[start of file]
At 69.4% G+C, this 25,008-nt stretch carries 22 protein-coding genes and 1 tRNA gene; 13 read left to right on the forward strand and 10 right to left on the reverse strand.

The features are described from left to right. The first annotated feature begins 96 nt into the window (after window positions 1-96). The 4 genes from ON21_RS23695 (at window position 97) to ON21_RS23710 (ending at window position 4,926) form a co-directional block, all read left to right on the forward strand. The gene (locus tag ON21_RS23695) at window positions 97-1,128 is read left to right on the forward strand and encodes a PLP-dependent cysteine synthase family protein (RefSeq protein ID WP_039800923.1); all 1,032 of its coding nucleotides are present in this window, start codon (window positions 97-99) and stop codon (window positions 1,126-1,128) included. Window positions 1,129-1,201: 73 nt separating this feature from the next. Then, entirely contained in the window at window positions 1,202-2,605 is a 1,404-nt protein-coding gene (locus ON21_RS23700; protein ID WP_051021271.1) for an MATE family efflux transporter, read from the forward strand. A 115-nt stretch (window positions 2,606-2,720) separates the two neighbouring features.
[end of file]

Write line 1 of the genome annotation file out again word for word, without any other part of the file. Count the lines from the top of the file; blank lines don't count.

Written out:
At 69.4% G+C, this 25,008-nt stretch carries 22 protein-coding genes and 1 tRNA gene; 13 read left to right on the forward strand and 10 right to left on the reverse strand.